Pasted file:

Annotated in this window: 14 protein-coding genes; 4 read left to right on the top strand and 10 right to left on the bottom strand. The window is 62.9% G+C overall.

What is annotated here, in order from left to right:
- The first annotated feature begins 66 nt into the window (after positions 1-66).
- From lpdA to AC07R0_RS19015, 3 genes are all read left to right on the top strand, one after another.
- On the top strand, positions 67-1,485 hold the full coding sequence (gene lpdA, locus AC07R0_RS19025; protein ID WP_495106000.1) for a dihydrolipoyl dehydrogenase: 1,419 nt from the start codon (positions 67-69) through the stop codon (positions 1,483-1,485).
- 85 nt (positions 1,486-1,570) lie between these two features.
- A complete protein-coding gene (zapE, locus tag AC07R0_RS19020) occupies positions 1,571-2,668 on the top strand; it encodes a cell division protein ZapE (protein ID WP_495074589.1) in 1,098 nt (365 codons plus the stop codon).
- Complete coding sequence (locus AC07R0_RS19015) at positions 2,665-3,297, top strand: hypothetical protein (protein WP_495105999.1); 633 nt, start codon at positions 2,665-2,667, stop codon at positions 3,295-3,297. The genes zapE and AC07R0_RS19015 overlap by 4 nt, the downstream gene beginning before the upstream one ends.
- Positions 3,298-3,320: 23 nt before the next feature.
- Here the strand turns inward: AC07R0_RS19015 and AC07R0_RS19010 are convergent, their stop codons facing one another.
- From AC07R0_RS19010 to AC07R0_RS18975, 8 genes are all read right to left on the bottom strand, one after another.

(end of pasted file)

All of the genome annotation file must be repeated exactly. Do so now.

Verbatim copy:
Annotated in this window: 14 protein-coding genes; 4 read left to right on the top strand and 10 right to left on the bottom strand. The window is 62.9% G+C overall.

What is annotated here, in order from left to right:
- The first annotated feature begins 66 nt into the window (after positions 1-66).
- From lpdA to AC07R0_RS19015, 3 genes are all read left to right on the top strand, one after another.
- On the top strand, positions 67-1,485 hold the full coding sequence (gene lpdA, locus AC07R0_RS19025; protein ID WP_495106000.1) for a dihydrolipoyl dehydrogenase: 1,419 nt from the start codon (positions 67-69) through the stop codon (positions 1,483-1,485).
- 85 nt (positions 1,486-1,570) lie between these two features.
- A complete protein-coding gene (zapE, locus tag AC07R0_RS19020) occupies positions 1,571-2,668 on the top strand; it encodes a cell division protein ZapE (protein ID WP_495074589.1) in 1,098 nt (365 codons plus the stop codon).
- Complete coding sequence (locus AC07R0_RS19015) at positions 2,665-3,297, top strand: hypothetical protein (protein WP_495105999.1); 633 nt, start codon at positions 2,665-2,667, stop codon at positions 3,295-3,297. The genes zapE and AC07R0_RS19015 overlap by 4 nt, the downstream gene beginning before the upstream one ends.
- Positions 3,298-3,320: 23 nt before the next feature.
- Here the strand turns inward: AC07R0_RS19015 and AC07R0_RS19010 are convergent, their stop codons facing one another.
- From AC07R0_RS19010 to AC07R0_RS18975, 8 genes are all read right to left on the bottom strand, one after another.